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Blue Care nurse Lista Tranter (left) with Sister Olive Smith (nee Crombie), who was the first Blue Nurse in 1953.
Blue Care nurse Lista Tranter (left) with Sister Olive Smith (nee Crombie), who was the first Blue Nurse in 1953. Photo: Supplied

Blue Care honoured with grants, hall of fame

Not-for-profit service provider Blue Care will launch new programs to care for people with dementia. Journey reports.

Blue Care has received $243 000 in grant funding to implement programs to care for people with dementia.

The grant funding was awarded by a coalition of philanthropic groups: the Perpetual Foundation—John Thomas Wilson Endowment, the Gladys Myrtle Brown Charitable Trust and the Dr and Mrs JJ Luddy Charitable Trust.

The money will fund a dementia specialist for 12 months in Blue Care Brisbane’s south services and a pilot program of staff education and mentoring based on Montessori for Dementia teaching methods.

Blue Care memory support advisor Denise Edwards says six Blue Care sites in Queensland would pilot the Montessori for Dementia program, involving approximately 40 staff members.

“Dementia care models have historically been based on what people can’t do, whereas Blue Care and Montessori’s method identifies client’s strengths and what they can do,” says Denise.

“Our preferred method focuses on activities clients used to do but may not remember how to, such as eating dinner, setting the table and having an active role to play in the community.”

Dementia describes a collection of symptoms caused by disorders affecting the brain, which affects thinking, behaviour and the ability to perform everyday tasks.

Blue Care provides dementia-specific care across its residential aged care, community care and respite care centres and services.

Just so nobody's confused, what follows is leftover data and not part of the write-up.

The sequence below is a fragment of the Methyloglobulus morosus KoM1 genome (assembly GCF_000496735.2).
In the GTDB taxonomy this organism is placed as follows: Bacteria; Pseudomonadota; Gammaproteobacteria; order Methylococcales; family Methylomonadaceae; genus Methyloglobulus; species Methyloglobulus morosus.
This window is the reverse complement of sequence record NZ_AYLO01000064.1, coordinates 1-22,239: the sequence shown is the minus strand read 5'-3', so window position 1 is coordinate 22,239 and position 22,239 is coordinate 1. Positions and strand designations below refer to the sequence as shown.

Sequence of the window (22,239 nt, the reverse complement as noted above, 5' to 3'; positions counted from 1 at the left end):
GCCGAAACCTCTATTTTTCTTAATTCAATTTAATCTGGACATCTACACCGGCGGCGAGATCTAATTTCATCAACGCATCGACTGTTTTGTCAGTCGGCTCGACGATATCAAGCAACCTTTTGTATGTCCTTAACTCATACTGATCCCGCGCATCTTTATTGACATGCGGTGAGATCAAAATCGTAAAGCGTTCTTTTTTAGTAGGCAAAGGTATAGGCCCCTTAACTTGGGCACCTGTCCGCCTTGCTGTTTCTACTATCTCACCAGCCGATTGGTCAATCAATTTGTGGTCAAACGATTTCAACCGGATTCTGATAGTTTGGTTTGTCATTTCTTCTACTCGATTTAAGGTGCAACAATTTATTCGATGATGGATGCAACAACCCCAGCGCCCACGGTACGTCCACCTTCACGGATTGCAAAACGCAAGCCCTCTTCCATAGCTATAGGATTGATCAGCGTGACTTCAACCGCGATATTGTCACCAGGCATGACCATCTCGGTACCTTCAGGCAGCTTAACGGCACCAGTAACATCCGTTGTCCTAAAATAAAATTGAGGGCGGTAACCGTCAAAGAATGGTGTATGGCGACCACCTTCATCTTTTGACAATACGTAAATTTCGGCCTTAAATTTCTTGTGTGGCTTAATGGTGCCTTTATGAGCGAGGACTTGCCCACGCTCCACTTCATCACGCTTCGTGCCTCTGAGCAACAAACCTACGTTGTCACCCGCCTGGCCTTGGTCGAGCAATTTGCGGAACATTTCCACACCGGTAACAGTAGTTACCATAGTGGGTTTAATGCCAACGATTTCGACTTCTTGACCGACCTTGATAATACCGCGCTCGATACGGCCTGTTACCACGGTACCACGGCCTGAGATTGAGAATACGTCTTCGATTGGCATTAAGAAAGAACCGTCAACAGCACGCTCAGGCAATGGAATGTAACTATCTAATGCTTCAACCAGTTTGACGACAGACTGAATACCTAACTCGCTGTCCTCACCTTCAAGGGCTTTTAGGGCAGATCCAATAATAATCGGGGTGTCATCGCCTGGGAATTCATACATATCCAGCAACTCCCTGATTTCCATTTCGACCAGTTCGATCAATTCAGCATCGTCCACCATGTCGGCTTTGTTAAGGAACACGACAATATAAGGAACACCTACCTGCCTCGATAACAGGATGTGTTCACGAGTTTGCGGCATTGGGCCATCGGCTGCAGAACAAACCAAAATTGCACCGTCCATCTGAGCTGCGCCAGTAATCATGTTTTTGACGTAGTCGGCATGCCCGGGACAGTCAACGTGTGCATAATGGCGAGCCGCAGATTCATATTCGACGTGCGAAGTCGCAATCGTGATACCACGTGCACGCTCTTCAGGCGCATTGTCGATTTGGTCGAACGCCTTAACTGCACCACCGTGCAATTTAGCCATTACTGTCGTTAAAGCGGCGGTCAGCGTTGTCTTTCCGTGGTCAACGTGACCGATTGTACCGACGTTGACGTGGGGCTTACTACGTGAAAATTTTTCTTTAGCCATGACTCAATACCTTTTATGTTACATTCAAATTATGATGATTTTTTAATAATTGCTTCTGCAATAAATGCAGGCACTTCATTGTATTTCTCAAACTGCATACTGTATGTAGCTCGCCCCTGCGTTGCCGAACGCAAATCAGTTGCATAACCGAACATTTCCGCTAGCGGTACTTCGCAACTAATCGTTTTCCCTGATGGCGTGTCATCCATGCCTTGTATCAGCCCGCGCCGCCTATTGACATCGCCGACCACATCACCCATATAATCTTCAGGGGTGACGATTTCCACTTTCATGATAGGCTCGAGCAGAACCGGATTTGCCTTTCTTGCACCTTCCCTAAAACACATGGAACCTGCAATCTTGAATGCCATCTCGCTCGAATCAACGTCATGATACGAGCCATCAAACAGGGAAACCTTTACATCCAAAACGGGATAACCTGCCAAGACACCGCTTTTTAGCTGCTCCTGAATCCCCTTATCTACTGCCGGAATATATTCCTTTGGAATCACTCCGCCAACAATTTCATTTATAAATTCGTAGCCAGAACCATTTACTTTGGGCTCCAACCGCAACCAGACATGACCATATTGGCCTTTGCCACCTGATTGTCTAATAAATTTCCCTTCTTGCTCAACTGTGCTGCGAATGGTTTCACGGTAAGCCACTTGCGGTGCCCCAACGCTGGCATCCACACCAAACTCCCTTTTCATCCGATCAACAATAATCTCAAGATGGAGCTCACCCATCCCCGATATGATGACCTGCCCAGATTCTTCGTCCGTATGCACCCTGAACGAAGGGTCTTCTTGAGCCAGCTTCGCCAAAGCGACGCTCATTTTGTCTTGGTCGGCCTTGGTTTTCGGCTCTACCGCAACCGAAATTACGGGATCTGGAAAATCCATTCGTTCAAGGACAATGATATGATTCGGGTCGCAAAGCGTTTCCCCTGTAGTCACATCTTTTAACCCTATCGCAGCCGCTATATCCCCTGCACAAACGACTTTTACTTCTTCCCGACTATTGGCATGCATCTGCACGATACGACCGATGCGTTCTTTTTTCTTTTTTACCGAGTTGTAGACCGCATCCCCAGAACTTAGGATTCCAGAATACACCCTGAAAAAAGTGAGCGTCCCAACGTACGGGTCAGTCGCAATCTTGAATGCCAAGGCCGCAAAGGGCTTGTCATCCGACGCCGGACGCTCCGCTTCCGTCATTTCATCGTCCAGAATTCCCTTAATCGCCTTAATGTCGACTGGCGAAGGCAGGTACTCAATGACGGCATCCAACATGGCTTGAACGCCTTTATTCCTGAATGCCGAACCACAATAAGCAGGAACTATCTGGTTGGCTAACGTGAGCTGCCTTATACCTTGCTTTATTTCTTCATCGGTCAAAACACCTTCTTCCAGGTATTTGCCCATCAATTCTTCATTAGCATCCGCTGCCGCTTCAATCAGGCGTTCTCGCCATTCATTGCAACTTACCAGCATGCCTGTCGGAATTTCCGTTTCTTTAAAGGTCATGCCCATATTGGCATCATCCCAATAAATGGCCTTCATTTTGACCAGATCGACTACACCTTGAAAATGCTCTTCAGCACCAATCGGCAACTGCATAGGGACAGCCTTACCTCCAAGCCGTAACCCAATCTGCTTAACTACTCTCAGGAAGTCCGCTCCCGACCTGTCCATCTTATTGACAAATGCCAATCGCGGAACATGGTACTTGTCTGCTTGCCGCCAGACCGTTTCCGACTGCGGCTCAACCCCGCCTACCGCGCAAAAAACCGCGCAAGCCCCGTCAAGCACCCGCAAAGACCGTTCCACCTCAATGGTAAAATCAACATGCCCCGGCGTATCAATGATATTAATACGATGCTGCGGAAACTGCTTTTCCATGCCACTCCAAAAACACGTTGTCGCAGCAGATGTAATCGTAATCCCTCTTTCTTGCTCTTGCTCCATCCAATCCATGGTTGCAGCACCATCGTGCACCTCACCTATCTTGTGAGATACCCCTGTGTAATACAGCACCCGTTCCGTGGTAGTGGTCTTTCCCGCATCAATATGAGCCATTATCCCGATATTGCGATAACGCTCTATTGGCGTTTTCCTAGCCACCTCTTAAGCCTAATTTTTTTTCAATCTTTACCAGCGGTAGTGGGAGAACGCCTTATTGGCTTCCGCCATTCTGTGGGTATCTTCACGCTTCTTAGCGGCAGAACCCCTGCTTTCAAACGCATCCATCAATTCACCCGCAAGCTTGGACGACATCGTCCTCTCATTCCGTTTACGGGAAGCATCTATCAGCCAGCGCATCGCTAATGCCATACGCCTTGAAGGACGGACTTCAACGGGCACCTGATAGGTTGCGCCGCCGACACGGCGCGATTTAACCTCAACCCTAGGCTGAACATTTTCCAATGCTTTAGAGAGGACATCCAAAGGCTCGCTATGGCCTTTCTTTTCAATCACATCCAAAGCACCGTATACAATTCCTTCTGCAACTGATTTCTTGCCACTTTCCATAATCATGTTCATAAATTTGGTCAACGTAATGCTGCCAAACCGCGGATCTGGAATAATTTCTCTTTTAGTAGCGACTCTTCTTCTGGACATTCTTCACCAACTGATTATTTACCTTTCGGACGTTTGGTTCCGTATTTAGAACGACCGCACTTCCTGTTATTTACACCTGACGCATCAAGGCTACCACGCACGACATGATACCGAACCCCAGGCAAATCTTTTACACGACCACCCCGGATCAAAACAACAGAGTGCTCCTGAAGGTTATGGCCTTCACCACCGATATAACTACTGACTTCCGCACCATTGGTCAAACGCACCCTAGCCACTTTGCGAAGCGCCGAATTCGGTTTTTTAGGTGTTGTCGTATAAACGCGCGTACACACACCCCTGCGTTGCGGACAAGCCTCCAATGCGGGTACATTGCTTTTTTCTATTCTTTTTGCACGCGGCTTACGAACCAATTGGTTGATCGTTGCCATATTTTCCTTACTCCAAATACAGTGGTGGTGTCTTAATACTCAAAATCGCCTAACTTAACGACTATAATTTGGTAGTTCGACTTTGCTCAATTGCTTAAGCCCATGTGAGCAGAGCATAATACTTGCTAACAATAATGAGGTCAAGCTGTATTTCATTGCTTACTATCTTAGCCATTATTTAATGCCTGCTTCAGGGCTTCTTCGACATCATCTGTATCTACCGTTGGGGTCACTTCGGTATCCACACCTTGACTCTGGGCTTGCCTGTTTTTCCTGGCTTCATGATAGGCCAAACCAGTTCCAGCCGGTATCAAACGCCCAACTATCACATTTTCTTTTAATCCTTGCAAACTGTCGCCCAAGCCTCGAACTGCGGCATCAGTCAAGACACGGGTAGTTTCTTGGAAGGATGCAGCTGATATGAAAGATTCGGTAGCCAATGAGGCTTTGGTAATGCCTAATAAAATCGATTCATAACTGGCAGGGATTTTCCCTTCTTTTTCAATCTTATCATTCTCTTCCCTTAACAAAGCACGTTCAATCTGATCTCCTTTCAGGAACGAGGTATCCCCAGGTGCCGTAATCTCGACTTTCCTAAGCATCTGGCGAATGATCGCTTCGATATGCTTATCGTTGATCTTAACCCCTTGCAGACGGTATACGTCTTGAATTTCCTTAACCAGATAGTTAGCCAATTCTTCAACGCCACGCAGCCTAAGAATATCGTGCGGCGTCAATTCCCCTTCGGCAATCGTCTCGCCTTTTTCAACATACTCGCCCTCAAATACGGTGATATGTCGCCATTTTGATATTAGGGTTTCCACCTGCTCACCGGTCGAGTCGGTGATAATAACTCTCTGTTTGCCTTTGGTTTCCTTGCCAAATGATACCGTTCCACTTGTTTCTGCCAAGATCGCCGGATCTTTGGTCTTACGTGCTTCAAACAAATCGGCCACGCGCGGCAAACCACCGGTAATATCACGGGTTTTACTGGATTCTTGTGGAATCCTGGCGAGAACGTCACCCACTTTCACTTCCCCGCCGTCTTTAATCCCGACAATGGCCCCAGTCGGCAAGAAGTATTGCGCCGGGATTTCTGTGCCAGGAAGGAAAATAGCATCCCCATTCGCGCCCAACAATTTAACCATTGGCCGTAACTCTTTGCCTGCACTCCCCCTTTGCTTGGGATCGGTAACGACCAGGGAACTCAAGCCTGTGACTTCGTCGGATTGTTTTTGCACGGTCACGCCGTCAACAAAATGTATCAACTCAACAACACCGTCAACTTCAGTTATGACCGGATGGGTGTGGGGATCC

The grant funding comes just months after Blue Care was admitted into the Queensland Business Leaders Hall of Fame, a joint initiative between QUT Business School, State Library of Queensland and the Queensland Library Foundation.

It celebrates those organisations and individuals who have enhanced the state’s reputation and economy.

“Blue Care has a proud legacy of assisting Queenslanders and it is an absolute privilege to receive this great honour on behalf of the organisation and staff and volunteers,” says Robyn Batten, Blue Care’s executive director.

“We’ve always believed in supporting people to remain living at home for as long as possible and have facilitated this since the early days of the Blue Nursing Service 62 years ago.”

Blue Care, which started with a single nurse, Olive Crombie, was founded by Rev Arthur Preston at West End Mission (now West End Uniting Church). It now employs more than 11 000 staff and volunteers, caring for more than 12 500 people every day across 260 sites throughout Queensland and northern New South Wales.


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